Ask the security employees at the Burbank, Calif., airport who Richard Sommer is and they’ll likely tell you he’s the professional wrestler known as Goldberg. The new CEO of HomeGain, who stands 6 feet 3 inches with a stern look and bald head, encounters that mistake all the time, along with pleas for autographs–even after he shows his driver’s license.
Sommer has a distinguished resume, but nowhere does it include wrestler, football player or other professional athlete as many people assume. It does, however, include Rhodes Scholar, founder of an occupational medical provider, senior VP at IndyMac and now, CEO of an online real estate company.
Sommer, 43, recently began his first full week at HomeGain, which matches home buyers and sellers to real estate agents. Inman News publisher Bradley Inman is the founder of HomeGain. He will continue to serve as chairman of the board of HomeGain.
In his initial days as CEO, Sommer plans to look at the housing market, determine which companies compete with HomeGain and what they’re doing, get to know the staff and have them evaluate him, learn the history of the company and become familiar with all its business channels.
“It’s going to be very busy,” Sommer said.
He is thrilled to continue building on the success of HomeGain, which was one of the few online real estate ventures to have survived the dot-com bust. He wants to continue adding to the HomeGain team, examine other business models to add to HomeGain’s existing platform and provide top-of-the-line leads to the real estate industry.
“It’s all about who provides the most value,” Sommer said.
He believes now is a great time to work in the online real estate space, which he thinks will continue to grow and expand. The Web has changed real estate, and it is here to stay, he said.
Sommer previously was senior vice president of business development for the mortgage-banking unit at IndyMac Bank, the largest savings and loan or bank in the Los Angeles area and the tenth-largest thrift, by assets, in the nation.
Sommer was happy at IndyMac and had no plans to leave. He’s direct in explaining his decision to leave the thrift and come to HomeGain: “Brad persuaded me.”
He also realized it’s not often that you get the chance to lead a company with a successful business model and employee team in place. Sommer enjoys building and growing companies and knew if he turned down the position, it would be “something I might have regretted.”
He joined IndyMac in 2002 after serving as president and managing director of International Real Estate Operations for HomeStore, an online media and technology company for the real estate industry. There, he played a key role in the development of a next-stage strategic plan for HomeStore following the departure of its founder and CEO and served on the Board of Directors of E-Realtor, a real estate transaction platform.
Prior to joining HomeStore, Sommer was co-founder, president and CEO of Accordus, a technology infrastructure company serving the healthcare products industry. From 1988 to 1998, he was founder, president and CEO of De La Cruz Occupational Healthcare, the largest occupational medical provider to the electronics industry. He began his career with McKinsey & Co., serving the consulting firm’s clients from offices in Chicago, Milan and Paris.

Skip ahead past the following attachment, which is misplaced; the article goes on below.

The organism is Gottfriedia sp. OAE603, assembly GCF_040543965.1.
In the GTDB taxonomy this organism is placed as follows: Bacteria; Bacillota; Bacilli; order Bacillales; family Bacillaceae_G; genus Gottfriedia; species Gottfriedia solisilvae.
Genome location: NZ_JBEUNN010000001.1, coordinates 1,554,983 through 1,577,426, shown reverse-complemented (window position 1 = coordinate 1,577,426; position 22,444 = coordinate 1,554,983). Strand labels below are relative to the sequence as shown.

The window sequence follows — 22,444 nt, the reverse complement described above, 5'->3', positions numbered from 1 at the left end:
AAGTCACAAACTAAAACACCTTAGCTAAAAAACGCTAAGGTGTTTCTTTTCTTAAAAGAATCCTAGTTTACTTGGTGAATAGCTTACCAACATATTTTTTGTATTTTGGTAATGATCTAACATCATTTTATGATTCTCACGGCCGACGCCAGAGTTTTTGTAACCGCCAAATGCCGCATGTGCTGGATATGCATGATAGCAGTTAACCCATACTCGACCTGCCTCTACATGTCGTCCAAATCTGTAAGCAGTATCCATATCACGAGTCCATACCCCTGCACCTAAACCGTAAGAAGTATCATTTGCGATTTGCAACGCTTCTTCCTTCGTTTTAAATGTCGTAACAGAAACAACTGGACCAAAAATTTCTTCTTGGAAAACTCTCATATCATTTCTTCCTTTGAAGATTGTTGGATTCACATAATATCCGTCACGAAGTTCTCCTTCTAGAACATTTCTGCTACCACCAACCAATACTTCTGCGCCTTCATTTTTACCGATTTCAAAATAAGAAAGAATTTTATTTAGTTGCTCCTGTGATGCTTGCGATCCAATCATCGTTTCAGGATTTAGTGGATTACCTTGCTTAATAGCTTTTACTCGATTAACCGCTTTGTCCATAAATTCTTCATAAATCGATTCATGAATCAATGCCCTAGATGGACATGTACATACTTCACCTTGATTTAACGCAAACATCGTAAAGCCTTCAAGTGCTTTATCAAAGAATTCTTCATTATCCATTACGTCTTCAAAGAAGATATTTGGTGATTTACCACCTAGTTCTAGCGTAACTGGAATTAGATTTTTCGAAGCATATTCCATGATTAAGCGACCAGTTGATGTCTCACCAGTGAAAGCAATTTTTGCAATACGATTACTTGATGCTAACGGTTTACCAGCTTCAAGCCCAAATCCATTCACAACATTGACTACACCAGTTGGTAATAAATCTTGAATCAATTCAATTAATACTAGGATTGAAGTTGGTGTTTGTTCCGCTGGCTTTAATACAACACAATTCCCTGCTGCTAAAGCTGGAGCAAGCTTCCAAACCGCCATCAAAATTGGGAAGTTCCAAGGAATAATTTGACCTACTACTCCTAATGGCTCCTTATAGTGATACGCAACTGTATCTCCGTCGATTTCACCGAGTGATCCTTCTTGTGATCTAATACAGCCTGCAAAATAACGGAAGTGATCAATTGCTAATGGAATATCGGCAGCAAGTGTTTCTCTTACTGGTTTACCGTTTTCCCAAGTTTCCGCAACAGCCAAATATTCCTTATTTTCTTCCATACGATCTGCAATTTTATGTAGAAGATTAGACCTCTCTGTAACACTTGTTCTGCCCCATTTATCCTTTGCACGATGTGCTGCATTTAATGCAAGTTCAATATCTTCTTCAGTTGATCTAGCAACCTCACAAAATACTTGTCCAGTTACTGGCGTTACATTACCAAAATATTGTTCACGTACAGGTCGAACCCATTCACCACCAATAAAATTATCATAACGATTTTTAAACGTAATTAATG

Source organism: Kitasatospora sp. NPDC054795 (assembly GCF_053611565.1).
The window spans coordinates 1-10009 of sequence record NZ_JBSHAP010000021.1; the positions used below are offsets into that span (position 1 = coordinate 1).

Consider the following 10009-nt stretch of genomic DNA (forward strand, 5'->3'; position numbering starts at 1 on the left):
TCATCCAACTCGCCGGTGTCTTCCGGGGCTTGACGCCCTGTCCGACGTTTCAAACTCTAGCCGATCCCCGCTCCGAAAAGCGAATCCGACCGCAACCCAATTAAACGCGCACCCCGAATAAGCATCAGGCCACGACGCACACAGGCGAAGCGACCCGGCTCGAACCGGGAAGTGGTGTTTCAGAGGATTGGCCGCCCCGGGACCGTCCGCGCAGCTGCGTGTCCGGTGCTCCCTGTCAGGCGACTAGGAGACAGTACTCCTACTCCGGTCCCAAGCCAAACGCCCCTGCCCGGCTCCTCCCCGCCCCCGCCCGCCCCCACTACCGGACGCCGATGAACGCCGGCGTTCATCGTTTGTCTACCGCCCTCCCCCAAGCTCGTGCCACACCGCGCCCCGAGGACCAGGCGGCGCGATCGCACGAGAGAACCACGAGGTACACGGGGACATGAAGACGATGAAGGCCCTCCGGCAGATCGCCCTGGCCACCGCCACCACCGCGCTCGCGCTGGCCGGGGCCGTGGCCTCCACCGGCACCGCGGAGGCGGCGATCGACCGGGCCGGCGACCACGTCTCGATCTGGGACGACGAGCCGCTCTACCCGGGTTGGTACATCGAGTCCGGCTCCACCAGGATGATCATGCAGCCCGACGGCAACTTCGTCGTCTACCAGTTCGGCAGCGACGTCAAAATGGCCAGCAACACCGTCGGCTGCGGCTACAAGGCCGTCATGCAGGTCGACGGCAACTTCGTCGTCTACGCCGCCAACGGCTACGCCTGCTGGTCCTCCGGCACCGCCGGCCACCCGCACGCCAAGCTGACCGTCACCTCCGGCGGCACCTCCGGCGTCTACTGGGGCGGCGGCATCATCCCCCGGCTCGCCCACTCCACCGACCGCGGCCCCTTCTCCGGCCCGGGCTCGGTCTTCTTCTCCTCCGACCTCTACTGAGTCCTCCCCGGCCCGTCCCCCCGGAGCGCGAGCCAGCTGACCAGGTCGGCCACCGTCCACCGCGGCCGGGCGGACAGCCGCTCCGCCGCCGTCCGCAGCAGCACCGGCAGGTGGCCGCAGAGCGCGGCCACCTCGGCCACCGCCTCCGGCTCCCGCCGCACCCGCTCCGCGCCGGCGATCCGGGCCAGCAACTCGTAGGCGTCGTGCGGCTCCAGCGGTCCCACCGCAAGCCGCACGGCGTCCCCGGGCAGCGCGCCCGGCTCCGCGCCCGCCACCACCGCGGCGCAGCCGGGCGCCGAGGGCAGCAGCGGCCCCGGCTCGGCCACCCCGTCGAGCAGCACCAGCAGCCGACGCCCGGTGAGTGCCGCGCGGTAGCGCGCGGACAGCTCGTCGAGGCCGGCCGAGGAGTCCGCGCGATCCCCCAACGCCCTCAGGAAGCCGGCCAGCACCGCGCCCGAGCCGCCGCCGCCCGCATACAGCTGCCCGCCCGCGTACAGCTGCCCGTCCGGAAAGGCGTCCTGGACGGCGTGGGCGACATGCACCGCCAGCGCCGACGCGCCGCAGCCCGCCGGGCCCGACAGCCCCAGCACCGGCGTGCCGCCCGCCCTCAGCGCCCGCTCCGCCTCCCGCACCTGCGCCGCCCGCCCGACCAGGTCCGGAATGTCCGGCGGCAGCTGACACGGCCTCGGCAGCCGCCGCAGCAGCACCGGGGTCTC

He graduated in 1983 from Princeton University with a degree in politics and was a Rhodes Scholar at Oxford University, where he earned a master’s degree in international political economy. In 1990, he earned a law degree from the Stanford Law School.
He had visited California before attending Stanford, but it wasn’t a state he had lived in. A self-described “corporate brat,” Sommer grew up “all over the place” – Indianapolis, Chicago, Pennsylvania, Boston – while his father moved up in his company. Sommer considers himself originally from Chicago, however, since he lived there several times and completed high school there.
As the head of his high school’s speakers’ program, Sommer decided he wanted the Rev. Jesse Jackson to speak at the school so he invited him. It took awhile to coordinate, but he eventually persuaded Jackson to visit. Two years later, during Sommer’s senior year, Jackson returned and spoke again.
Told by his father that he needed a summer job, Sommer saw an opportunity and asked Jackson for a job helping with his Operation Push for Excellence, a drive to get parents more involved in their children’s education. Sommer worked there several summers during college, an experience he regards as one of his most prized personal accomplishments.
Professionally, Sommer said he’s most proud of founding – literally from scratch – a successful business while in law school. He still takes that busy approach to things, volunteering with community groups including an AIDS project in Los Angeles. He believes it’s important for leaders to not only be involved in business affairs, but community issues as well.
And he’ll likely be busy as he’s living out of a suitcase until he closes on a house in the San Francisco Bay Area. He has his eye on a condo in San Francisco, just across the Bay Bridge from the HomeGain offices.
As he transitions from Los Angeles to the City by the Bay, he’ll no doubt have other trips to the airport and more people asking him if he’s the wrestler Goldberg or some other athlete. It happens often, but he doesn’t mind. In fact, Sommer enjoys the chance to surprise people by sharing with them what he does.
“Helping people become owners of homes is a great way to earn a living,” Sommer said.
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